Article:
He was, however, not blind to the suffering of victims in the other sub-regions, and he was a passionate advocate for justice for all victims in the country. In his interview with the Ugandan researchers, Hajji spoke about his future plans, which included going into refugee camps in the West Nile Region to talk about the need for community dialogues and peace, underscoring the role of civil society in ensuring sustainable peace.
Unlike other communities targeted by the LRA, a number of people from the West Nile Region suffered the brunt of the conflict when they were in transit to either Gulu, Kampala, or other neighboring districts. The LRA killed and abducted many on those treacherous bus journeys. There has been minimal effort to document the stories of the victims of these types of attacks, perhaps because they were isolated, and unlike the attacks on IDP camps, could easily be forgotten by the next headline. The result is a group of victims who were left in limbo with nowhere to turn for redress. Hajji acknowledged that the Moyo War Victims’ Association was set up to serve as some form of consolation for these forgotten victims, some of whom were abducted.
Such victims need broader societal and governmental commitment to respond to their needs. For groups like the Moyo War Victims’ Association, this did not come to fruition because of a limited appreciation of their experiences by many. The ICC case against Dominic Ongwen, which has strict jurisdictional limitations, does not cover victims from this geographical location. At the national level, demands for accountability and reparations were curtailed by the lack of resources for the victims to hire a lawyer who would push their demand for justice. “We want a lawyer. We want justice through legal means so that our complaint can be registered,” Hajji emphasized. The transitional justice policy, which presents a window of opportunity for a government response to victims’ experiences, still lies before cabinet pending final approval.
Hope for the Future
Despite the many challenges, Hajji and the many forgotten victims he advocated for still believed in the existing national and international institutions, including the ICC, and hoped that these institutions would someday bring them justice. For the past several years though, one demand in particular stood out for Hajji: he wanted updates from the ICC on the fate of victims from the West Nile Region, some of whom filled out participation forms in 2005, when charges were first announced against the top LRA commanders.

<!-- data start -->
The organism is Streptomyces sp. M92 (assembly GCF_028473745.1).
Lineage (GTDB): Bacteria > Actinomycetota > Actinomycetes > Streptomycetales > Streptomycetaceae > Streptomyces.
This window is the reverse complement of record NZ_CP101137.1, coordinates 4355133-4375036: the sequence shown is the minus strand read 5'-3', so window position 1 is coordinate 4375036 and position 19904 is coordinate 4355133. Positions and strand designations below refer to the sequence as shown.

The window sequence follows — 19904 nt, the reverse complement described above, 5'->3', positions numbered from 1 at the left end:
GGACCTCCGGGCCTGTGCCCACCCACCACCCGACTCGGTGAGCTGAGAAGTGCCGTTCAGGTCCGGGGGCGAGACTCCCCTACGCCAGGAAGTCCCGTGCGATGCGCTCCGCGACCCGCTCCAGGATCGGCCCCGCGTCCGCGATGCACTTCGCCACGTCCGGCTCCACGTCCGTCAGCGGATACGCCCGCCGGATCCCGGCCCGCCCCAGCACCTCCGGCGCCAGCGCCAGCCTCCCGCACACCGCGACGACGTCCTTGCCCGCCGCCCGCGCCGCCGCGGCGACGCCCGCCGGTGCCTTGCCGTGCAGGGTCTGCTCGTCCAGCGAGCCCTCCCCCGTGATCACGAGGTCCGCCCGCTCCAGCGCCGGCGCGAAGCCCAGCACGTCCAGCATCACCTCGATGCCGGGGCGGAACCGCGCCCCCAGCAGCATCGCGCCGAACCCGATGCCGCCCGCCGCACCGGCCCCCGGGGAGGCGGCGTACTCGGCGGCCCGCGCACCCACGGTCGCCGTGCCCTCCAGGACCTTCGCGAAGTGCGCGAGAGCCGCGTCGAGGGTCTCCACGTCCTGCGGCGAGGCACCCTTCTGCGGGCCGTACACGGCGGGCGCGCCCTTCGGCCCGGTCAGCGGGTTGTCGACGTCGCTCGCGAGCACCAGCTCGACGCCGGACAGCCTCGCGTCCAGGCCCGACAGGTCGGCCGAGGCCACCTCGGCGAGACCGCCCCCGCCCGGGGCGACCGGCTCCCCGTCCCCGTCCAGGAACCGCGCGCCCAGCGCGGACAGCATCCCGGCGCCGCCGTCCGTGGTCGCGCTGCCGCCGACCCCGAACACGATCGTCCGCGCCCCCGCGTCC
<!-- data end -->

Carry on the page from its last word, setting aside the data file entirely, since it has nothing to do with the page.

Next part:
While he appreciated the existing government development programs, he criticized their failure to prioritize war victims who he emphasized required health care support as well as support to set up income generating projects. Some of the projects he highly recommended and closely supported were those undertaken by different NGO partners, such as the Refugee Law Project and the African Youth Initiative Network, which provided physical rehabilitation to victims who were still nursing wartime injuries. These insights should inform the priorities and interventions of the government and international institutions, such as the ICC Trust Fund for Victims, which is currently implementing a series of assistance projects in northern Uganda.
Hajji leaves behind a strong legacy of activism that we all can learn from in this long and sometimes tumultuous quest for justice. We owe it to him and the victims of West Nile to continue the fight against impunity.
The research study that informed sections of this article was commissioned in 2018 by the Agency for Cooperation and Research in Development (ACORD).
The authors shared a draft of this piece with officials from the ICC Office of the Prosecutor, who noted that the conflicts in the West Nile Region do not fall under the temporal jurisdiction of the ICC because they took place in the period 1980-1985 and 1986-2002, respectively. The ICC can only investigate crimes committed after the entry into force of the Rome Statute in July 2002; therefore, Hajji and victims in the West Nile cannot seek redress before the court.